Artist: Guy Ngan Title: Untitled Medium: Mosaic tiles Dimensions: Approx. 12m in length Date: 1957 Original location: Broadcasting House and Bowen State Building linkblock, Pipitea, Te Whanganui-a-Tara Wellington Architect: Gordon Wilson, Ministry of Works Architectural Division Current location: Destroyed Heritage status: n/a
Guy Ngan’s mosaic tile mural for the linkblock between the Bowen State Building and Broadcasting House was designed and completed at a similar time to the Bledisloe State Building.
As Ken Davis notes, “Both the Bowen State Building and Broadcasting House were designed to form an architecturally harmonious whole and were separated by a sunken court and then linked by a canopy and mural faced wall. The mural consisted of abstract patterns of brightly coloured ceramic tiles and seemed inspired by modern abstract art.”
Colour-blocks in a range of greys, yellow and orange filled an entire wall and provided a backdrop for generous plantings.
Sadly, this work is no longer. Broadcasting House was demolished in 1997, and it is likely this mural was destroyed at the same time.
Artist: Guy Ngan Title: Untitled Medium: Linoleum Dimensions: Approx. H5400mm x W6400mm Date: 1959 Original location: Naenae Post Office, Hillary Court, Naenae, Lower Hutt Architect: Walter Frederic Charles Vine, with Gordon Wilson (Supervising Architect), Ministry of Works and Development Current location: Presumed destroyed Heritage status: No known protection
Mid-century New Zealand was marked by the end of both the depression and WWII. An urgent need for housing struck the country and inspired the government to implement a plan to construct thousands of houses. Lower Hutt was one beneficiary of the plan and several suburbs—and their respective community centres—sprung up including those of Epuni, Taita, and Naenae.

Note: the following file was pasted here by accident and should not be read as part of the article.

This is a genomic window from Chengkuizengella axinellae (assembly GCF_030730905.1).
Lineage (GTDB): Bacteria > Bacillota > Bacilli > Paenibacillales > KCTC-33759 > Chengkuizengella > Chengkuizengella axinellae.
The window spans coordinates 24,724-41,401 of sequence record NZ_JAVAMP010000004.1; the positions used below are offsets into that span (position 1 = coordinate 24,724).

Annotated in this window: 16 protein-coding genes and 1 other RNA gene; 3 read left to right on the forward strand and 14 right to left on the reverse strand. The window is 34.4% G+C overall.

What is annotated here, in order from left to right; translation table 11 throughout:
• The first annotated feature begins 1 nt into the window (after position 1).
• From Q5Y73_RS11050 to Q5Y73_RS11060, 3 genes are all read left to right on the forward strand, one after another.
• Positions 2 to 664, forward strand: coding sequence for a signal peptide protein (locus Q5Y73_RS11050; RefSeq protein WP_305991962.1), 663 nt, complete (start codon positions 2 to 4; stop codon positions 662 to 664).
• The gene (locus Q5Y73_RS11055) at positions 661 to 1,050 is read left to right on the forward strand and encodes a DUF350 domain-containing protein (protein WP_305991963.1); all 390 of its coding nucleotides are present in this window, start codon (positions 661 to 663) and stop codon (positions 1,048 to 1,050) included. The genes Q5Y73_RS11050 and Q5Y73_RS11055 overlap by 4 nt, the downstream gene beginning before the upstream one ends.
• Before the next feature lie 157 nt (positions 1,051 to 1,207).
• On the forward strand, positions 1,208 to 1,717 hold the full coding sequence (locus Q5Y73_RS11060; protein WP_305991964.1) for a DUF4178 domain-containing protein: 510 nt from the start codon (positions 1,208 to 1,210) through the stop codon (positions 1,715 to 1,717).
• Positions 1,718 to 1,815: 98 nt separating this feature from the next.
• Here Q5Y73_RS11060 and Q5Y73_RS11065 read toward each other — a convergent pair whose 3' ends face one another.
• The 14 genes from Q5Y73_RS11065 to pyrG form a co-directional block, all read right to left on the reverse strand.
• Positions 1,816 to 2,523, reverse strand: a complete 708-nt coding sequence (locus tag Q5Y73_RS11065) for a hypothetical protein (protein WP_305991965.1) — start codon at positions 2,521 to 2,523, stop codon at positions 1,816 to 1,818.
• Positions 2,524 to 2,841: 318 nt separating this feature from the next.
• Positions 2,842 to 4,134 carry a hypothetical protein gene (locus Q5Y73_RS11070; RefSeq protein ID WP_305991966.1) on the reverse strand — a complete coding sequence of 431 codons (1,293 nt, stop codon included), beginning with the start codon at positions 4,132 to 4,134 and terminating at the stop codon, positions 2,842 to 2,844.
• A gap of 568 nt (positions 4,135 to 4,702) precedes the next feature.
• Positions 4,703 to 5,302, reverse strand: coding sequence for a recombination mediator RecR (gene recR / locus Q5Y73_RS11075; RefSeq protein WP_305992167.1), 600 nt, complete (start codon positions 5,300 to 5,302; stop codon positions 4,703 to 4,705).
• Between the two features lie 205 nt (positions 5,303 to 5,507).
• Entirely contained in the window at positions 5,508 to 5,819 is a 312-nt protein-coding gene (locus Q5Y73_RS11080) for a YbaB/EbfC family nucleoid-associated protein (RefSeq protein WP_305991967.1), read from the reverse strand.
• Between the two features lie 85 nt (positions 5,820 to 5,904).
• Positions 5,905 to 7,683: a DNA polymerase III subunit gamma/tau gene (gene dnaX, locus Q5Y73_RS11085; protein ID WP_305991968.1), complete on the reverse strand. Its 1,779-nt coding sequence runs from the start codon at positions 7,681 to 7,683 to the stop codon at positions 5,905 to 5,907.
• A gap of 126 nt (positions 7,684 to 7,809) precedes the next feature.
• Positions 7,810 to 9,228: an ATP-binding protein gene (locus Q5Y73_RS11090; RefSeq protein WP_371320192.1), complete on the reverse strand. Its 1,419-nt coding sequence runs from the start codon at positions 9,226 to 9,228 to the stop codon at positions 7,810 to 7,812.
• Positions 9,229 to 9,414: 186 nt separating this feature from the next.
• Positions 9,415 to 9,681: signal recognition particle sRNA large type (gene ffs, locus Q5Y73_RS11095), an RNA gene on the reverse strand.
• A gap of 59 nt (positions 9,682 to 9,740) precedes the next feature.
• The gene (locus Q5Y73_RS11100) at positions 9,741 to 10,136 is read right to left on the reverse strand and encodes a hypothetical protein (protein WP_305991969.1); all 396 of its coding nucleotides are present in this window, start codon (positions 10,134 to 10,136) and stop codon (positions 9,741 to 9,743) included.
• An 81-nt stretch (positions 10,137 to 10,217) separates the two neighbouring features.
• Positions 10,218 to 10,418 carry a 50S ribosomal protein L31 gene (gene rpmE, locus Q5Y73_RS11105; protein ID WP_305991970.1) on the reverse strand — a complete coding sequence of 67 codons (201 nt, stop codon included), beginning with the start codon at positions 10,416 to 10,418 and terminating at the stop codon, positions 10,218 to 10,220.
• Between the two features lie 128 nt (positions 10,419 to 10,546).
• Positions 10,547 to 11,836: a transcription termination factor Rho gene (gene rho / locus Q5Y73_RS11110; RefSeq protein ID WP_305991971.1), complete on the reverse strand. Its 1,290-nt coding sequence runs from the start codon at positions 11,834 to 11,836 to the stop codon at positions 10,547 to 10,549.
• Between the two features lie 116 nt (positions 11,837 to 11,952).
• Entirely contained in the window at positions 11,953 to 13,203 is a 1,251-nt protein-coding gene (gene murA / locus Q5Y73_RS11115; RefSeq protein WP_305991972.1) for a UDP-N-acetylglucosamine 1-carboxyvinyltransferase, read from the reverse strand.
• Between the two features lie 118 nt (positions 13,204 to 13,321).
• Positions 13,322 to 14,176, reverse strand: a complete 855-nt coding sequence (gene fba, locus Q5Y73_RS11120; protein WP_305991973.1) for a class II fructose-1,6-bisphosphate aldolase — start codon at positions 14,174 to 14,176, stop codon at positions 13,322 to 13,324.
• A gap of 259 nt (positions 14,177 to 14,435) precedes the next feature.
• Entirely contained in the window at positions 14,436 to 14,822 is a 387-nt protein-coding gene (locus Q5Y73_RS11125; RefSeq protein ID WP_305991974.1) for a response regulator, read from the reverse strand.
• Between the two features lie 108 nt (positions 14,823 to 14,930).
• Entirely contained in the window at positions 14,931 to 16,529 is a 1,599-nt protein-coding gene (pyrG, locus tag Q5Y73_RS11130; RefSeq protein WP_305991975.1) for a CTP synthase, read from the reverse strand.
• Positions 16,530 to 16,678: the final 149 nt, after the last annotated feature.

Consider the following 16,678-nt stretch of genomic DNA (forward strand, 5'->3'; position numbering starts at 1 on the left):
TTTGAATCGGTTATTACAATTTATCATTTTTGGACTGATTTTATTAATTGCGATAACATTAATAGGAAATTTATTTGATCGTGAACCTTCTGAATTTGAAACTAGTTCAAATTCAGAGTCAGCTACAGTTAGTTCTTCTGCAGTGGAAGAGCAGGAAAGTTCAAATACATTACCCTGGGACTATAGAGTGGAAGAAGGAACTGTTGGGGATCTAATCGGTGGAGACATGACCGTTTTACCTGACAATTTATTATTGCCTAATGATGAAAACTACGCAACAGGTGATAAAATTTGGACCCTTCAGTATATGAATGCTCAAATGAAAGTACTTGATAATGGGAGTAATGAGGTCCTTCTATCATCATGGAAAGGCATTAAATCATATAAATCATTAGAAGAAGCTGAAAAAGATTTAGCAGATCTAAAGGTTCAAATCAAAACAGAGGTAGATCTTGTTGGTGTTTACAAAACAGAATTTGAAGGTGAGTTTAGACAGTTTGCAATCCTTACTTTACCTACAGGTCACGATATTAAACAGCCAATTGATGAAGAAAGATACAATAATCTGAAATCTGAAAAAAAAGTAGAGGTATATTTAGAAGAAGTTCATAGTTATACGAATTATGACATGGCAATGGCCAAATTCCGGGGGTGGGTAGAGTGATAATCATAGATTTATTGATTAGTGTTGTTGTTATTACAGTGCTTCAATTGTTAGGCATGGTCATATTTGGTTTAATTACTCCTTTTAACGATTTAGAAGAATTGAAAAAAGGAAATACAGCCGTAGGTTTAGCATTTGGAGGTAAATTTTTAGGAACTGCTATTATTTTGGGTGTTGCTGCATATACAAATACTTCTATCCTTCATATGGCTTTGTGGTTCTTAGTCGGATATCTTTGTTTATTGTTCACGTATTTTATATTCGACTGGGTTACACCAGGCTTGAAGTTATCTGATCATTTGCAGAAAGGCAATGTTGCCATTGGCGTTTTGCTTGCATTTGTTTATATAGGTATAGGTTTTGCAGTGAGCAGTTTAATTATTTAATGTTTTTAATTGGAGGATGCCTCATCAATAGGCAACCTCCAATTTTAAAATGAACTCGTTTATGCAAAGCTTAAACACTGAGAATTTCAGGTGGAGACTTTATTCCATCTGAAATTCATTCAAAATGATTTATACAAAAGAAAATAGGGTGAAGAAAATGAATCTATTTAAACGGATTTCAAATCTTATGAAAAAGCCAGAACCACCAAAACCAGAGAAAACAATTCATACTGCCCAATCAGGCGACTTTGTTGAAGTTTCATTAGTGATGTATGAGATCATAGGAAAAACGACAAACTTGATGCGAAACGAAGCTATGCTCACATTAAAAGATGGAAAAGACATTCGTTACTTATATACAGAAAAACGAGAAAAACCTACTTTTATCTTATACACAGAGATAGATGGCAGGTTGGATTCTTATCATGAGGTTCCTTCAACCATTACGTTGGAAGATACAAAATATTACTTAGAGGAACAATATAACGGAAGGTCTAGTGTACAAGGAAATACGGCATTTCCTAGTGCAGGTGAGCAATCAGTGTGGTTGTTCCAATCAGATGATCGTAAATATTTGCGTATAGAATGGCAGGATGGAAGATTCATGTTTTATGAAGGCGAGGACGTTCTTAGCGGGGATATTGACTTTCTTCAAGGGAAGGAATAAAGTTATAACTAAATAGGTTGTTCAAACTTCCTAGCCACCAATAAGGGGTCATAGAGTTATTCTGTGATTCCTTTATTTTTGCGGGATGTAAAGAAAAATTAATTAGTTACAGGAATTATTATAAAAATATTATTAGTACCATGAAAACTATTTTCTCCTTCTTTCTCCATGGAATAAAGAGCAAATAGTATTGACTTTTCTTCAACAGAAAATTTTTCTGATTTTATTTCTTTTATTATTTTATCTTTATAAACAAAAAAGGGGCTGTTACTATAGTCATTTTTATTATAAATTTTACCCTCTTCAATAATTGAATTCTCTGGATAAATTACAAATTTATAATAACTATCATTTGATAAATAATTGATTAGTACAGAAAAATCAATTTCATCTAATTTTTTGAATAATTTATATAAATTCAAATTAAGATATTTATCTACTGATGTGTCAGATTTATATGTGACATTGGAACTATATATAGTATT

Designed by Viennese émigré architect Ernst Plischke, Naenae’s Hillary Court opened in 1954, with the Naenae Post Office as the centrepiece of what may have been New Zealand’s first pedestrianised shopping mall.
The design of the Post Office building was handled by architect Walter Frederic Charles Vine, under the supervision of Government Architect Gordon Wilson. During this time Guy Ngan was employed full-time at the Ministry of Works Architectural Division as a design consultant. In this capacity he was invited to to create a site-specific work for the main public-facing area. Hon Michael Mocham, Post Master General, laid the foundation and opening plaques. The contractor was J M Construction, and the building was officially opened on 4 December 1959.
This artwork is unique in Ngan’s oeuvre as it is the only known linoleum work he completed (most of his public murals and sculptures were constructed from concrete, aluminium, and tile); it is a colourful work (also rare for his public artworks); and it is the only known two-dimensional public artwork that Ngan made for the Hutt Valley. Linoleum was a popular mid-century flooring product, created primarily from linseed oil, albeit with traces of lead. Highly durable, it was applied in a range of commercial and domestic settings. Renowned as a thrifty creative, it is possible that Ngan made this mural from offcuts of linoleum.
The Naenae branch of the Post Office closed in 2016, however the mural had already disappeared by this time, possibly when additions, alterations, and general “redecoration throughout” occurred to the building in 1984.